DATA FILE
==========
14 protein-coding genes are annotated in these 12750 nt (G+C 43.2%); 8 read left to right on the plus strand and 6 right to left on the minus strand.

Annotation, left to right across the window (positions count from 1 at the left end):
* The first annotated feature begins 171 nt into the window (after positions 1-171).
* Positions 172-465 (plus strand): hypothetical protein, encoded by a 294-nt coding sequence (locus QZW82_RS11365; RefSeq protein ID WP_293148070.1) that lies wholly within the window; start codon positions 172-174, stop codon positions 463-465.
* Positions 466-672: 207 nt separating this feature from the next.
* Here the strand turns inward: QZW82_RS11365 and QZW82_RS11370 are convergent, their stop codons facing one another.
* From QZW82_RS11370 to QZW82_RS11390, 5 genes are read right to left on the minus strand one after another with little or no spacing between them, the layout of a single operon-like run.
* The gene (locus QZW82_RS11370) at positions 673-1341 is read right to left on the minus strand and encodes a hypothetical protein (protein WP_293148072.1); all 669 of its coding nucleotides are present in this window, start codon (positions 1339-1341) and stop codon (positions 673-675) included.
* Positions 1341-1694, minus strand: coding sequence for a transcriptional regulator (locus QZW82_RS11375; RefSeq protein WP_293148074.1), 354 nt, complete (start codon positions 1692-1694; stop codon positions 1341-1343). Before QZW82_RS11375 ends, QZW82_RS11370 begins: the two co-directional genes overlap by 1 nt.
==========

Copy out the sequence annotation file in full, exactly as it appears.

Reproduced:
14 protein-coding genes are annotated in these 12750 nt (G+C 43.2%); 8 read left to right on the plus strand and 6 right to left on the minus strand.

Annotation, left to right across the window (positions count from 1 at the left end):
* The first annotated feature begins 171 nt into the window (after positions 1-171).
* Positions 172-465 (plus strand): hypothetical protein, encoded by a 294-nt coding sequence (locus QZW82_RS11365; RefSeq protein ID WP_293148070.1) that lies wholly within the window; start codon positions 172-174, stop codon positions 463-465.
* Positions 466-672: 207 nt separating this feature from the next.
* Here the strand turns inward: QZW82_RS11365 and QZW82_RS11370 are convergent, their stop codons facing one another.
* From QZW82_RS11370 to QZW82_RS11390, 5 genes are read right to left on the minus strand one after another with little or no spacing between them, the layout of a single operon-like run.
* The gene (locus QZW82_RS11370) at positions 673-1341 is read right to left on the minus strand and encodes a hypothetical protein (protein WP_293148072.1); all 669 of its coding nucleotides are present in this window, start codon (positions 1339-1341) and stop codon (positions 673-675) included.
* Positions 1341-1694, minus strand: coding sequence for a transcriptional regulator (locus QZW82_RS11375; RefSeq protein WP_293148074.1), 354 nt, complete (start codon positions 1692-1694; stop codon positions 1341-1343). Before QZW82_RS11375 ends, QZW82_RS11370 begins: the two co-directional genes overlap by 1 nt.